News & Blogs

Can handwriting survive in a digital age?

Posted on 18th August, 2015

Postcard

The answer is an overwhelming yes.  It can and will, and here’s why.

There have been an increasing number of articles in print and online recently on the subject, and why writing matters.
And I’m not taking about writing in capital letters – is that really a serious suggestion?

The folly of giving up on writing by hand has already been recognised by a number of states in the USA who have reversed previous decisions to do so, and I suspect that Finland will follow suit in due course.

It is a myth that we have to choose between the keyboard and pen.  As someone so eloquently put it last week (I think it was in the Independent), it’s a bit like saying you are giving up walking because you have learned to drive a car.  One doesn’t replace the other.

What started out five years ago and is now National Stationery Week’s Writing Matters campaign was the result of a belief that someone needed to speak up for all those who think it is still important to write by hand.  There is so much evidence to support this.

The Prime Minister said in the Daily Telegraph last week that “teachers not bureaucrat should decide how best to educate our children”.School routine

That may be true up to a point but this is too big a decision to leave to local authorities and schools were it ever to come to this.

The Government was right to reintroduce handwriting onto the Secondary School curriculum last year, but children should be encouraged and taught to write even earlier.  I don’t think many people would object, given that YouGov research commissioned earlier this year by National Stationery Week revealed that 97% of adults think it is important that children are taught to write at school.

Let’s make sure it stays that way.

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Official Guinness World Record for Noris coloured pencil

Posted on 6th August, 2015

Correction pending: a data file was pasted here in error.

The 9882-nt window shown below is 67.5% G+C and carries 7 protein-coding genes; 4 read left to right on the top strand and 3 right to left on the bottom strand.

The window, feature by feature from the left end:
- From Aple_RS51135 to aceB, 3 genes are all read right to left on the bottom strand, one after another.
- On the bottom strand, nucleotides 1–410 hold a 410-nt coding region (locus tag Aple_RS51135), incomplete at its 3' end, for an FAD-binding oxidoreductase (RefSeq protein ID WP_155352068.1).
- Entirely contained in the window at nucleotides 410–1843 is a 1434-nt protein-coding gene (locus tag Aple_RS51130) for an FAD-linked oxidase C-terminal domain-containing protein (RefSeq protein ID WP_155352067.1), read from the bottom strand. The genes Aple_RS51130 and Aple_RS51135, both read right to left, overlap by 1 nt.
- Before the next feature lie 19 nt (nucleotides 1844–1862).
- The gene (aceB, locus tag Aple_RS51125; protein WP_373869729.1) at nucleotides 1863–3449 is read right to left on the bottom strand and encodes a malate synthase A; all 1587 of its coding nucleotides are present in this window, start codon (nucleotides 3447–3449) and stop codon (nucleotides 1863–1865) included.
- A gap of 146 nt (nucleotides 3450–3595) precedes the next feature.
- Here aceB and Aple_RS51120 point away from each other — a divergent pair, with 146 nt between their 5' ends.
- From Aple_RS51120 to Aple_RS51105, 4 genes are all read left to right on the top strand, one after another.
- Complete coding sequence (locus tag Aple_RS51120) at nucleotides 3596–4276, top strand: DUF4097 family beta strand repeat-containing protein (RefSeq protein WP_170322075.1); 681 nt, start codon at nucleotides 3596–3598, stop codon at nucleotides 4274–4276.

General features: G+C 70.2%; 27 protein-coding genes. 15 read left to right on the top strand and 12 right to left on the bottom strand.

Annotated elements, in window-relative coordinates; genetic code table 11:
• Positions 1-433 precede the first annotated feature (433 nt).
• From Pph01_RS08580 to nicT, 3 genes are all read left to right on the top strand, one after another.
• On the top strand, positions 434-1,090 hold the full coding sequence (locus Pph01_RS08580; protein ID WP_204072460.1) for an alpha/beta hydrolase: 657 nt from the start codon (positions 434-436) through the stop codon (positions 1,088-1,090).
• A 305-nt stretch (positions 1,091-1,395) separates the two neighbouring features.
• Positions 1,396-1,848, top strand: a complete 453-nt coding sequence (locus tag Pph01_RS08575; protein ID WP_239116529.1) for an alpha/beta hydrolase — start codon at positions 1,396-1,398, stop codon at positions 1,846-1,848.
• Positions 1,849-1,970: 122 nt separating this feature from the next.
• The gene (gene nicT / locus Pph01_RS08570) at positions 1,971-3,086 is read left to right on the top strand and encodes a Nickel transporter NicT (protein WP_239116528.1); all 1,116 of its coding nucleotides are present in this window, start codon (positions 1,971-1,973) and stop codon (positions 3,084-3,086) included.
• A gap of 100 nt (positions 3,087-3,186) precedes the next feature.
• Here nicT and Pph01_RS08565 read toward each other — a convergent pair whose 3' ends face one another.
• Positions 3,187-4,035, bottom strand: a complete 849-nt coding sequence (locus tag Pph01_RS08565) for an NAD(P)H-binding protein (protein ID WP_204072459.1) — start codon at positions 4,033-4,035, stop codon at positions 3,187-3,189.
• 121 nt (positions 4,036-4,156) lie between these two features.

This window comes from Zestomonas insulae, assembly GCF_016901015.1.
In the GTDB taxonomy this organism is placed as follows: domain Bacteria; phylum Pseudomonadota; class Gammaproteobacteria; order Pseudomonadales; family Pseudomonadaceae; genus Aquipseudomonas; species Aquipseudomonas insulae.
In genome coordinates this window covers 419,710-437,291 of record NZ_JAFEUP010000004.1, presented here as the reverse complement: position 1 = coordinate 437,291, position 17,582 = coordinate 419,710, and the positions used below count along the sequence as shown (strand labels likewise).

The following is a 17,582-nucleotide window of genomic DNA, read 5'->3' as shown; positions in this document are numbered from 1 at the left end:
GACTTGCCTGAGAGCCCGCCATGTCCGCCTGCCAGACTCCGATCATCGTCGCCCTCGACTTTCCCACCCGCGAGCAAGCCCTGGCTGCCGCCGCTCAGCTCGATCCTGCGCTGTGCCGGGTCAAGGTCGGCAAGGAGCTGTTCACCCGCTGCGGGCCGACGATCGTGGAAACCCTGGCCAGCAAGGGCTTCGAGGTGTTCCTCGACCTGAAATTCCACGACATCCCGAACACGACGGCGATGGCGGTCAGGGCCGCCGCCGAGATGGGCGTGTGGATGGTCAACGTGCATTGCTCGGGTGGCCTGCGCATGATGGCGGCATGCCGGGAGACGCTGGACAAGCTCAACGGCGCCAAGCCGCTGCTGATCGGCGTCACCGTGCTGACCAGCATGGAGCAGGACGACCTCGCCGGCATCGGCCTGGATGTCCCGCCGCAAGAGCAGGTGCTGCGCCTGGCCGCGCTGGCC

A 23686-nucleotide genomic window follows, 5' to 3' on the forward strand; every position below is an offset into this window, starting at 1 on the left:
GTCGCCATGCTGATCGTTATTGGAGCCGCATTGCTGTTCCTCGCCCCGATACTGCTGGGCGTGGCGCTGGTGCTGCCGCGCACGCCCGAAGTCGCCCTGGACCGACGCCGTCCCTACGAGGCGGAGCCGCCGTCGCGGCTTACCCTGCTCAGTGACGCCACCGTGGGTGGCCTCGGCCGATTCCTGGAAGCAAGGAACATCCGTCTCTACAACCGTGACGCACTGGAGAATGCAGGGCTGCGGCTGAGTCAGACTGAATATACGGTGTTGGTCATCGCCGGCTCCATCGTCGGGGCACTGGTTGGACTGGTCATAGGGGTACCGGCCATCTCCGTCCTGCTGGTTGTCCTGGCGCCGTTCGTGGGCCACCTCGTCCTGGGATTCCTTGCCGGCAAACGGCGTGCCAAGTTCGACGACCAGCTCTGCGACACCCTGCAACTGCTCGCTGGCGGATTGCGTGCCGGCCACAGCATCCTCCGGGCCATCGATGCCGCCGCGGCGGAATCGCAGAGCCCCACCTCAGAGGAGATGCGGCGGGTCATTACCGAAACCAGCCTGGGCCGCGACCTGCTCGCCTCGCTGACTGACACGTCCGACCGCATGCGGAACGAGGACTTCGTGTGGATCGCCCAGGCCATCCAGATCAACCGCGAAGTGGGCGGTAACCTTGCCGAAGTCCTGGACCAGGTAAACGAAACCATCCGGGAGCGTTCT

StaedtlerStaedtler has broken the record for the longest coloured pencil in the world.  The record was made possible through the use of the unique WOPEX material and the innovative manufacturing process.

The new world record holder is 459.97 metres long and orange and black-striped.

Official Guinness World Record

More than 130 employees worked on the creation of the 459.97 metre-long coloured pencil.  The Noris coloured pencil was produced from three different resins of which, among other materials, wood is a substantial part.

The official certificateThe world record was verified, compliant with the rules, by an official employee from the Guinness World Records Company. “We are very pleased that we were able to beat the existing world record and we are very proud of our employees who have made this world record possible,” says Erna Müller, Head of Corporate Communications at STAEDTLER.  After its big day, the longest coloured pencil in the world was handed over to students of art, with the aim of it being used for a work of art for posterity, so preserving the record-breaking pencil for eternity.

Pencils made from WOPEX are not created like the traditional lead and coloured pencils by gluing wooden panels together in several steps. Pencils and coloured pencils made out of WOPEX come about from a single mould.

For more information go to www.staedtler.co.uk

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Euroffice’s Sharpie Shout

Posted on 23rd April, 2015

Euroffice are helping ‘GetBritainWriting’ for National Stationery Week with #SharpieShout

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